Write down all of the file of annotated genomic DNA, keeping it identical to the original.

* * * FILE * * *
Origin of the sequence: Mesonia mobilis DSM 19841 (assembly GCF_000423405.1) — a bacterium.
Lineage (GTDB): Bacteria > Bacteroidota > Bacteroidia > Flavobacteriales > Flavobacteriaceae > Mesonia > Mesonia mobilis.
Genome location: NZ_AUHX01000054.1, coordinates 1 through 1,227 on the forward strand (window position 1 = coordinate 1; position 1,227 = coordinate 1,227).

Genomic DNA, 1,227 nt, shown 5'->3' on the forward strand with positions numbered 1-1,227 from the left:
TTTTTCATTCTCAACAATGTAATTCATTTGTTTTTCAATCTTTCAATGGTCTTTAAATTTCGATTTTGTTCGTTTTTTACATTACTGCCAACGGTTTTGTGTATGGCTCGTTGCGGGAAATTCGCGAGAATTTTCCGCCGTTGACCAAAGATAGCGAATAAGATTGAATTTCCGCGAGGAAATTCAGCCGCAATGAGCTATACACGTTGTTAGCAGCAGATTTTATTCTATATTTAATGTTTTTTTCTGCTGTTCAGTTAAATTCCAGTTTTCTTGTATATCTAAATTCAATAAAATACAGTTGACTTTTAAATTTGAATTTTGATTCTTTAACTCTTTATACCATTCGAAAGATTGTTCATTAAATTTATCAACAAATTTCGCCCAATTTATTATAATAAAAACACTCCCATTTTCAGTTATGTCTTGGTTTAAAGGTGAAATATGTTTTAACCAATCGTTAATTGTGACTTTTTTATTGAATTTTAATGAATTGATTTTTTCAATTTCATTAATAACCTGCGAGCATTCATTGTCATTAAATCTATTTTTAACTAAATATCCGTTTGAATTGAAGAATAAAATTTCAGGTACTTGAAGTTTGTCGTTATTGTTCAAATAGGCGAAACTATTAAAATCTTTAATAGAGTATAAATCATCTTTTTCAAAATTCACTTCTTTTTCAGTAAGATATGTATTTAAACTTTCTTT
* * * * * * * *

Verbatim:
Origin of the sequence: Mesonia mobilis DSM 19841 (assembly GCF_000423405.1) — a bacterium.
Lineage (GTDB): Bacteria > Bacteroidota > Bacteroidia > Flavobacteriales > Flavobacteriaceae > Mesonia > Mesonia mobilis.
Genome location: NZ_AUHX01000054.1, coordinates 1 through 1,227 on the forward strand (window position 1 = coordinate 1; position 1,227 = coordinate 1,227).

Genomic DNA, 1,227 nt, shown 5'->3' on the forward strand with positions numbered 1-1,227 from the left:
TTTTTCATTCTCAACAATGTAATTCATTTGTTTTTCAATCTTTCAATGGTCTTTAAATTTCGATTTTGTTCGTTTTTTACATTACTGCCAACGGTTTTGTGTATGGCTCGTTGCGGGAAATTCGCGAGAATTTTCCGCCGTTGACCAAAGATAGCGAATAAGATTGAATTTCCGCGAGGAAATTCAGCCGCAATGAGCTATACACGTTGTTAGCAGCAGATTTTATTCTATATTTAATGTTTTTTTCTGCTGTTCAGTTAAATTCCAGTTTTCTTGTATATCTAAATTCAATAAAATACAGTTGACTTTTAAATTTGAATTTTGATTCTTTAACTCTTTATACCATTCGAAAGATTGTTCATTAAATTTATCAACAAATTTCGCCCAATTTATTATAATAAAAACACTCCCATTTTCAGTTATGTCTTGGTTTAAAGGTGAAATATGTTTTAACCAATCGTTAATTGTGACTTTTTTATTGAATTTTAATGAATTGATTTTTTCAATTTCATTAATAACCTGCGAGCATTCATTGTCATTAAATCTATTTTTAACTAAATATCCGTTTGAATTGAAGAATAAAATTTCAGGTACTTGAAGTTTGTCGTTATTGTTCAAATAGGCGAAACTATTAAAATCTTTAATAGAGTATAAATCATCTTTTTCAAAATTCACTTCTTTTTCAGTAAGATATGTATTTAAACTTTCTTT